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Staff photo by C.B. Schmelter / UTC head coach Rusty Wright claps as his team finishes stretching before their NCAA football game against Tennessee at Neyland Stadium on Saturday, Sept. 14, 2019 in Knoxville, Tenn.

Rusty Wright isn't just the first-year head football coach of the University of Tennessee at Chattanooga. He also played there and earned a bachelor's degree in sports administration from the school in 1996.

So Saturday afternoon's homecoming game against Western Carolina at Finley Stadium means a little something extra to him.

"Sure it does," he said during Tuesday's media luncheon. "It's an opportunity to see guys I haven't seen in a while. In a way, it's almost surreal. It's where the past meets the present."

Nowhere is that proud past meeting the precious present more surreal than for those who made up the 1969 graduating class, which will celebrate its 50th reunion this weekend. Those grads weren't just about to journey out into an America framed that year by Woodstock, the Vietnam War and Neil Armstrong becoming the first man to walk on the moon.

The 1969 class was also the last group to graduate from the University of Chattanooga rather than the University of Tennessee at Chattanooga, as it is now known.

"We actually had the option of our diploma reading UC or UTC," recalled Nubby Napolitano, who helped lead the football Mocs to a 9-1 record in the fall of 1968 and was inducted into the school's sports hall of fame in 1996. "I'm very proud I chose UC, though I also believe that becoming a part of the UT system has helped the school tremendously."

Not everyone felt as strongly about the merger as Napolitano, who grew up in New Jersey but has spent most of his adult life in the Scenic City.

David Bryan played basketball at City High School before starring for the Mocs in the late 1960s. He joined UTC's hall of fame in 1991. A former assistant pastor to Ben Haden at First Presbyterian Church, Bryan is now retired and living in Brevard, North Carolina.

"The greatest and the last," Bryan said with a laugh over the phone when asked about being the last class to earn a "Chattanooga" diploma. "It's just always been an odd phenomenon to me."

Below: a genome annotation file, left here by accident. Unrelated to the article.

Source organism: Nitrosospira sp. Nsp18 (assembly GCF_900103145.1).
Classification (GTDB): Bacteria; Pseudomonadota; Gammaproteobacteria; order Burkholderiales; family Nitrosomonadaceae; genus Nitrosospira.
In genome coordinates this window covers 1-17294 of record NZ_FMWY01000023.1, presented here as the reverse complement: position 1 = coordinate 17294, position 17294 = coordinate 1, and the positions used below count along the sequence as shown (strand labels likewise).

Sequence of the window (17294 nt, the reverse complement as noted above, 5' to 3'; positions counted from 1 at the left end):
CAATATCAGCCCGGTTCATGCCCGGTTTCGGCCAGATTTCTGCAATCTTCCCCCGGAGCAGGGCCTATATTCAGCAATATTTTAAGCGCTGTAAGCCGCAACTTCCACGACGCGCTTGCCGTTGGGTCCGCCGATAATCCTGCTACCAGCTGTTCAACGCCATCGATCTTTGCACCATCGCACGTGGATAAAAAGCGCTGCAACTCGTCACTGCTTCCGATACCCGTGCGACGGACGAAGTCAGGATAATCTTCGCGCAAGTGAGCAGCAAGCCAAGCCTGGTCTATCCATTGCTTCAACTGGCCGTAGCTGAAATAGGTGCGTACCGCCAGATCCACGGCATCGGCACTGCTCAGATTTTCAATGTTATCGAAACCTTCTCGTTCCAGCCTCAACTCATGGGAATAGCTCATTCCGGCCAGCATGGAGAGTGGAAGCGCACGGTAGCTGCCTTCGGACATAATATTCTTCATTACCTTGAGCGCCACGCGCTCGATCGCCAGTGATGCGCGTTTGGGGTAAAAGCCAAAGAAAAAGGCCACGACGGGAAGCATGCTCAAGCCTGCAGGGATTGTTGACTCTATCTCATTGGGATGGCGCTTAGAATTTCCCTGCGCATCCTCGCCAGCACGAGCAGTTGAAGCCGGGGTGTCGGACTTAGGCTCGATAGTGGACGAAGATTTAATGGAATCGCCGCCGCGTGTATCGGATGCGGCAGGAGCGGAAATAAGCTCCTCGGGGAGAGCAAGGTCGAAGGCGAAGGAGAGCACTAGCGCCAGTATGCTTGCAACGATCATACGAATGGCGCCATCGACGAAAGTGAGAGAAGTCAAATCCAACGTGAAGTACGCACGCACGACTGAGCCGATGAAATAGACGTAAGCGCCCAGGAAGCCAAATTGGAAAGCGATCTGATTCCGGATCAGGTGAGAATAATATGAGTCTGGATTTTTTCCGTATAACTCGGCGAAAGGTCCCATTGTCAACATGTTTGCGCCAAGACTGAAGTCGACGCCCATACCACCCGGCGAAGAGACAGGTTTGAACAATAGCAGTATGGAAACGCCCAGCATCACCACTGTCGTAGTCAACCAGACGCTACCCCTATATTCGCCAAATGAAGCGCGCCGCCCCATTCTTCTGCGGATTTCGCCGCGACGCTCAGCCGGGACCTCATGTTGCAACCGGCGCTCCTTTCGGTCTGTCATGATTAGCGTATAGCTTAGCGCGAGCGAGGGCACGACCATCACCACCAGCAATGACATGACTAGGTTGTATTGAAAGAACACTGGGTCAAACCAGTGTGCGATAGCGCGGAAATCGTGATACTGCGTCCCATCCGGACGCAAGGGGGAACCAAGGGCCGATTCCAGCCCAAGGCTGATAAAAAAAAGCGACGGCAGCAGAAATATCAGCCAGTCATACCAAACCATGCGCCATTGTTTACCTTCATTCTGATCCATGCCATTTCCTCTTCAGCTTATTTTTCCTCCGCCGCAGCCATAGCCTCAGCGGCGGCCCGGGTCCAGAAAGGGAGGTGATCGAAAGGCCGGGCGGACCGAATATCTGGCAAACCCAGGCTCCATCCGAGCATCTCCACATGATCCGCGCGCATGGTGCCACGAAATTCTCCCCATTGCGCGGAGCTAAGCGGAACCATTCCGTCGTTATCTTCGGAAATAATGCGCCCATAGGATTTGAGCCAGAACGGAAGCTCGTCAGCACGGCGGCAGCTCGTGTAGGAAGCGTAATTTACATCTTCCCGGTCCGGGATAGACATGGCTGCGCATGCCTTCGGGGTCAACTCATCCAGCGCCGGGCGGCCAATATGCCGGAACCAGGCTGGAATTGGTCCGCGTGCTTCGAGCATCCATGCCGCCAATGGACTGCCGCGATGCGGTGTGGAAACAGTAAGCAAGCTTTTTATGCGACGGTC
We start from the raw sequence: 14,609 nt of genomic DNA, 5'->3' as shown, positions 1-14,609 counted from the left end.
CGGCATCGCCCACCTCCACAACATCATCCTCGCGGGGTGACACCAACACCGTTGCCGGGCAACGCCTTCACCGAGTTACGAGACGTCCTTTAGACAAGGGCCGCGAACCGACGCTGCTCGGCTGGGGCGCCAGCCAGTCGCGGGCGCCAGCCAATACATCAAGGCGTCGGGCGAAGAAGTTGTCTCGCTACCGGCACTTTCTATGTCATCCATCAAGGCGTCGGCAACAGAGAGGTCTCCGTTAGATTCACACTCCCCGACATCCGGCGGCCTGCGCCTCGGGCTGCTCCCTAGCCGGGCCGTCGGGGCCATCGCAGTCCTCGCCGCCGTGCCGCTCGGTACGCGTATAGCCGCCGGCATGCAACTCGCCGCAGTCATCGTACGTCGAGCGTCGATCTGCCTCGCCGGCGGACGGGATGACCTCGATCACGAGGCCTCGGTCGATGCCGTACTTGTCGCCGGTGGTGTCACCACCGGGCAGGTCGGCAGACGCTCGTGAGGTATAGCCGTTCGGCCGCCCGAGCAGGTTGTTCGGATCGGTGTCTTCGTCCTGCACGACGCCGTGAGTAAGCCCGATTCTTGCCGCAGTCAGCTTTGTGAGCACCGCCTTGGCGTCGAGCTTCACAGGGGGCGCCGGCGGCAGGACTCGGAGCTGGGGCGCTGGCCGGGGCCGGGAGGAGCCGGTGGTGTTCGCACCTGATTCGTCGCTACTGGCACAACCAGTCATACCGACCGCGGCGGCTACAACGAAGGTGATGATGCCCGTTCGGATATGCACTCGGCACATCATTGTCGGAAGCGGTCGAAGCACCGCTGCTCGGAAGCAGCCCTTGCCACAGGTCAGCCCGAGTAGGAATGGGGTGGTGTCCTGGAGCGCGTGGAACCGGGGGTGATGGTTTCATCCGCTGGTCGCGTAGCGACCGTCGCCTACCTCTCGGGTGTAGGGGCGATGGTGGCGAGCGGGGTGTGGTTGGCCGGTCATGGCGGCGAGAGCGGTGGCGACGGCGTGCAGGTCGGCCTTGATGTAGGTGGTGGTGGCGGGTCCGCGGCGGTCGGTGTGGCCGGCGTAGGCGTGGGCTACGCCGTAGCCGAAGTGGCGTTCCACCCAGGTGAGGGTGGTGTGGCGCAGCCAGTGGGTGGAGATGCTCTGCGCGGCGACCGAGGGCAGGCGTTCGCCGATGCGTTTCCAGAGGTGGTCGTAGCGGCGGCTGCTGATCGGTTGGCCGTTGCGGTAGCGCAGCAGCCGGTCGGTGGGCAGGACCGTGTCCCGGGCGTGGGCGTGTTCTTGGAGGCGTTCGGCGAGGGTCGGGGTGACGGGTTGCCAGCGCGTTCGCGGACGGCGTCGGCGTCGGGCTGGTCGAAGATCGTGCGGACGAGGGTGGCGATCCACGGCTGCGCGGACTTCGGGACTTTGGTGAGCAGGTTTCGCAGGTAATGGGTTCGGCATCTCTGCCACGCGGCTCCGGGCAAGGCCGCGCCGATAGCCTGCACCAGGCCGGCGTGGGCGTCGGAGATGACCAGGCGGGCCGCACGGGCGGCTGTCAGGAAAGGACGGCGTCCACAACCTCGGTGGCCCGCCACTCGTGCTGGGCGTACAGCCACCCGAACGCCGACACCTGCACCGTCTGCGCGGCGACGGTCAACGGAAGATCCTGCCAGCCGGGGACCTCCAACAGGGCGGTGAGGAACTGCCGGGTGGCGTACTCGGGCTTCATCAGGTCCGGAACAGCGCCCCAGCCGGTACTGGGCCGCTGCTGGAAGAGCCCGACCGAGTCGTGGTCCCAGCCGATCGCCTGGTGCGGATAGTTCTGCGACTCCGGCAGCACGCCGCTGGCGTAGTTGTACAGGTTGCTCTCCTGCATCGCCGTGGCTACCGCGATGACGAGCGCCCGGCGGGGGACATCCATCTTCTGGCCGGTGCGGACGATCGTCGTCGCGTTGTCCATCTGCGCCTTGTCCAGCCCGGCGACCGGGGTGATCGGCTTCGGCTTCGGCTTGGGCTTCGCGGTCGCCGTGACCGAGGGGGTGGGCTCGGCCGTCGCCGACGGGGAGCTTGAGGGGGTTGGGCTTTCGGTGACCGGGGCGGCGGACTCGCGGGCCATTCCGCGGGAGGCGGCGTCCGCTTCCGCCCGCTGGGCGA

Both Bryan and Napolitano will be present this weekend, and both can't wait to catch up with old friends and teammates.

"I've taken time this week to thumb through my yearbook to familiarize myself with a lot of faces," Bryan said. "I see some of them on Facebook. I'm really looking forward to seeing a lot of people I haven't seen in 50 years."

Napolitano feels the same.

"It's really an important time in that it allows us to reconnect with people and influences that changed our lives," he said. "I can't wait."

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Mark Wiedmer

Few former Mocs' lives may have been changed more by UC than Napolitano's. When he first came to the school via a 26-hour Trailways bus ride from New Jersey, thanks to a fierce snowstorm, he previously had flunked out of the University of Delaware.

He'd never been to Chattanooga, and on the day he left home his grandmother asked him, "Do they wear shoes in the South?"

But like so many before and since, he found something so special here he never wanted to leave.

"Ron Wade was a year ahead of me," Napolitano recalled. "He and Bea introduced me to my wife Jill. Years later, their daughter Rachelle introduced our son Jack to his wife Elizabeth. Small world."

Into all of this wades Wright, who admits, "I have a lot of sleepless nights because I want the players who were here before to be proud of the guys who are here now."

Though Bryan mostly returns to his hometown to see his sister Julie, he says he still keeps up with Mocs athletics as much as possible.

"I might not check the scores from every game," said the grandfather of eight, including one who's getting married next month, "but I try to see how they're doing at least once a week. I've always been proud to be a Moc."

It always has been a family atmosphere to Napolitano, who said of his time at the school, as well as today, "I always felt (the University of) Chattanooga was such a family environment, and I think we're still that way today."

According to current UTC quarterback Nick Tiano, the more things have changed, the more they've remained the same.

"When I went to Baylor School, I always felt it was such a community," he said. "Whether you graduated from there in 1960 or 2019, you were part of the family. I feel that same way about UTC."

Or, if you graduated in 1969 or earlier, UC.

Note: Any letterman from any sport wishing to attend the C Club reception in the Mocs Club Hospitality Room on the first floor of McKenzie Arena at 5:30 p.m. Friday is encouraged to make a reservation by noon Thursday by contacting Neil Farrell at neil-farrell@utc.edu or 423-425-5866. There also will be a C Club Tailgate beginning at 2:30 p.m. Saturday at Finley Stadium at the entrance near the First Tennessee Pavilion.

Contact Mark Wiedmer at mwiedmer@timesfreepress.com.

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